Environmental Protection & Preservation
Armstrong Recycling Program Reclaims 100 Million Square Feet of Old Ceiling Tiles
Armstrong World Industries has now diverted more than 100 million square feet of old ceiling tiles from landfills through its Ceiling Recycling Program.
The recycling program, which is the nation's first and longest running program of its kind, enables building owners to ship ceilings from renovation projects to the nearest Armstrong ceiling plant as an alternative to landfill disposal.
Under the program, the company pays the freight costs for shipping the old ceilings, which it uses as raw materials in the manufacture of new ceilings.
Since it introduced the program in 1999, Armstrong
has recycled over 50,000 tons of discarded mineral fiber ceiling tiles. This represents more than 14,000 dumpsters full of construction waste that would have normally been taken to landfills.
"The Ceiling Recycling Program is designed to help reduce the impact on the environment by redirecting used ceiling tiles from landfills back to Armstrong," states Joann Davis-Brayman, Vice President of Marketing for Commercial Ceilings. "This creates a closed loop manufacturing process and offers a valuable end to what typically would have been discarded."
According to Davis-Brayman, the process for recycling old ceilings has proven to be nearly as fast as dumping them, so the program has little impact on construction schedules. It also can be less costly than dumping because it eliminates landfill fees, container costs, and the expense associated with transportation to the landfill.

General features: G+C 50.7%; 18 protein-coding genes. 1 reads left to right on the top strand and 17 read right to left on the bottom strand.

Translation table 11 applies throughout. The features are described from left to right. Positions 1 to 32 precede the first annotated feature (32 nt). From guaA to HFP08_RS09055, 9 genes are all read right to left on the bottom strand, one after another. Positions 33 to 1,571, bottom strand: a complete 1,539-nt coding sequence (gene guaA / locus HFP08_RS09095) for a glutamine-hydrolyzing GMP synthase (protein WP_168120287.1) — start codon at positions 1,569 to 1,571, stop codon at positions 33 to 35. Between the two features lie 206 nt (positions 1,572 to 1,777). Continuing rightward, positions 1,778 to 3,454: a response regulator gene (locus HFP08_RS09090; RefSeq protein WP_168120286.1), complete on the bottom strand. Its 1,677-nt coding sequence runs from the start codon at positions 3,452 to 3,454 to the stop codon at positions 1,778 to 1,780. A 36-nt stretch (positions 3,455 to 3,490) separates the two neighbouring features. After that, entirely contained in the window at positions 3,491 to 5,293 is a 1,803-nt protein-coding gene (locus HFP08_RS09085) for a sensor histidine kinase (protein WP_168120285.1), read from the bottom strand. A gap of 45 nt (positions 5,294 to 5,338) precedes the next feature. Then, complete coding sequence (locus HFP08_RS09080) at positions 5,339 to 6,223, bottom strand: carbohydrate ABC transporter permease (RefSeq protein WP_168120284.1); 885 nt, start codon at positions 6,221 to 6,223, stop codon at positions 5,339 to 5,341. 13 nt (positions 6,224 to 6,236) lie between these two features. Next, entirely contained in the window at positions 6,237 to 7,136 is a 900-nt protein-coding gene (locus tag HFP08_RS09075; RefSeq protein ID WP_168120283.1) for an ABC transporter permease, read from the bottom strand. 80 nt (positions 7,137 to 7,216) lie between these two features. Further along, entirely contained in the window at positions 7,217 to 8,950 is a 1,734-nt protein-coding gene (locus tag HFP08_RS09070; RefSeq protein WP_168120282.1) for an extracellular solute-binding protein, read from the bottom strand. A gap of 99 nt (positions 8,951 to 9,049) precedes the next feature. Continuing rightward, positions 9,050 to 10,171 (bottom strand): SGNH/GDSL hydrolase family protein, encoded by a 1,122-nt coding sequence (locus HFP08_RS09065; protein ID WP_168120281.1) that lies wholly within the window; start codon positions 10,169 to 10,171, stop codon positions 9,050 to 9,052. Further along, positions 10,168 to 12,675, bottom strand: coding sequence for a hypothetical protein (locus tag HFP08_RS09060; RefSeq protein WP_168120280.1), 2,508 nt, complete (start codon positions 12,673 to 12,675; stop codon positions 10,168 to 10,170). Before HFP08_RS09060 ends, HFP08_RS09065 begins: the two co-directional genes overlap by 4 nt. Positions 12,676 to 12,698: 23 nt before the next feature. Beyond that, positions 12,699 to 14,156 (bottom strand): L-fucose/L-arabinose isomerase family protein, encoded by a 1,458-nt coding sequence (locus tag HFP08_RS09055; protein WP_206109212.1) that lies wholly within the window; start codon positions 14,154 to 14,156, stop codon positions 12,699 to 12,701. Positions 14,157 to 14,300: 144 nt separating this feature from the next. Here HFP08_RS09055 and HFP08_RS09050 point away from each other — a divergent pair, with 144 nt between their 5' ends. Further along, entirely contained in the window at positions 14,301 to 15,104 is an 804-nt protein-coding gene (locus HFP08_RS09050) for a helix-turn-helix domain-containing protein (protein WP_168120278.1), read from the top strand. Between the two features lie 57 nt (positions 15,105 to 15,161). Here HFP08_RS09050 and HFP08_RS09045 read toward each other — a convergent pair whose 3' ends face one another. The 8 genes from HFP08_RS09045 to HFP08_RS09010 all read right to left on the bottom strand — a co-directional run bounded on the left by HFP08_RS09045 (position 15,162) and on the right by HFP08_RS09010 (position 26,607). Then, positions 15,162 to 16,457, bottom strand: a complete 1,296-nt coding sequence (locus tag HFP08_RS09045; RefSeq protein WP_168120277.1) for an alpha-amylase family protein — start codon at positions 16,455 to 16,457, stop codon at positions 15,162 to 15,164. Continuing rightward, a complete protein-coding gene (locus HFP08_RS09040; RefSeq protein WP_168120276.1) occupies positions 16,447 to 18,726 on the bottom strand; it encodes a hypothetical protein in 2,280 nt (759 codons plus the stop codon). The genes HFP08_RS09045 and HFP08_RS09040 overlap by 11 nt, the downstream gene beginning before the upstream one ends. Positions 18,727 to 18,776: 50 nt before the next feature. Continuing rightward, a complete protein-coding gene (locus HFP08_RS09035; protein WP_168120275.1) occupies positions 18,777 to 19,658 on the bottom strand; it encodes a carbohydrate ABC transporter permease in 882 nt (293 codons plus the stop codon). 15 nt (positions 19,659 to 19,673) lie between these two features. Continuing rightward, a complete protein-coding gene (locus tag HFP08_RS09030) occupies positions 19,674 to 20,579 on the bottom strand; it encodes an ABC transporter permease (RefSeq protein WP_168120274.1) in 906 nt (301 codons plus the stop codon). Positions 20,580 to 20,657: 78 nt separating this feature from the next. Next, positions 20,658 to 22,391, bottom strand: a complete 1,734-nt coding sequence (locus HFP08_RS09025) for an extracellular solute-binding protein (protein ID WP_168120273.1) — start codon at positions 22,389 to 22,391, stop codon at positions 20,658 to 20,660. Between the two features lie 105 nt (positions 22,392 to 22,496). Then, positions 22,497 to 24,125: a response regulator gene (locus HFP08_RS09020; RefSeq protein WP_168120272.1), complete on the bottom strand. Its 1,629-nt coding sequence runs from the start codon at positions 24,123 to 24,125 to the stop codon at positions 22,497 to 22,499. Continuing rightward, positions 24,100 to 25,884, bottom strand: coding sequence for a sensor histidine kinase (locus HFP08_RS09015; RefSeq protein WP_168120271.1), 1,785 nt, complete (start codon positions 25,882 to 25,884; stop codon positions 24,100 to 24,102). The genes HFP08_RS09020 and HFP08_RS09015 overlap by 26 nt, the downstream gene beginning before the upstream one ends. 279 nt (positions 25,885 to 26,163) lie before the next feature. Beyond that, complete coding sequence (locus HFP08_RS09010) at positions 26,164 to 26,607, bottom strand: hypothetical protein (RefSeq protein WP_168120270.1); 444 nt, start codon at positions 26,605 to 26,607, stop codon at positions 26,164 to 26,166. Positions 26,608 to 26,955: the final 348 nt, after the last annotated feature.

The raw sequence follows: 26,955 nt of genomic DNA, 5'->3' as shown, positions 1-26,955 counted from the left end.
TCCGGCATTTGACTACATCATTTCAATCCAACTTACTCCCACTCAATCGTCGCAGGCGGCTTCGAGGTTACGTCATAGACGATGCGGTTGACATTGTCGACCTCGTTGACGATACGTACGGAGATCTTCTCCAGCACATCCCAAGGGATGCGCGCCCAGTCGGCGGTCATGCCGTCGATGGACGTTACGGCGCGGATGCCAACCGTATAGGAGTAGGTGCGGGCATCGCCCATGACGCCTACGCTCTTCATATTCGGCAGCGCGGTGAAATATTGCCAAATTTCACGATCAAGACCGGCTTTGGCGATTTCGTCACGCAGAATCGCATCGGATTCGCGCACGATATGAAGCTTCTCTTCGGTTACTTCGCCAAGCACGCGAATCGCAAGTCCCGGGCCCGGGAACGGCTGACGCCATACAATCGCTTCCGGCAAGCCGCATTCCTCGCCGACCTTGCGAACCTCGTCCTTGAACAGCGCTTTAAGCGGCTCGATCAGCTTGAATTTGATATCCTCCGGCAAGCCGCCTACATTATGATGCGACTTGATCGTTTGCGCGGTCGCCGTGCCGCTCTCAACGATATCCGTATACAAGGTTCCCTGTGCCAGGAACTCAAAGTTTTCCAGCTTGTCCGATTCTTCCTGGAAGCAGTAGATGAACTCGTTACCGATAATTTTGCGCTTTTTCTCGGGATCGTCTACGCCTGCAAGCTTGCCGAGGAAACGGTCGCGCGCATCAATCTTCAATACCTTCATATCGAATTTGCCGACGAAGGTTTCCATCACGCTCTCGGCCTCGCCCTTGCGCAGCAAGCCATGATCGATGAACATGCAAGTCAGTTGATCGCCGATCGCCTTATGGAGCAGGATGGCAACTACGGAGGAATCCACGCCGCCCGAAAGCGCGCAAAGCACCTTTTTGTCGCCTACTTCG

More Environmental Protection & Preservation Articles
A Greener State of Mind in 2013
Go Green in the Garden With Xeriscaping, Solarization and Succulents
A Beginner's Guide to Superfund Cleanup
Self-Charging Power Cell Converts and Stores Energy in a Single Unit
Did London Live Up to Its Claim of Being the 'Greenest Olympics Ever'?
EARTH: Carbon and the city
Honda, Hyundai, Nissan and Subaru Join Suppliers Partnership for the Environment
Stock values rise when companies disclose "green" information, UC Davis study finds
New Bio-Plastic, Compostable Sushi Trays Give Sushi Chefs Sustainable Presentation Options
2010 Greenhouse Gas Emissions Data from Large Facilities Now Available from EPA
even more articles...
Suggest an Article for Green Progress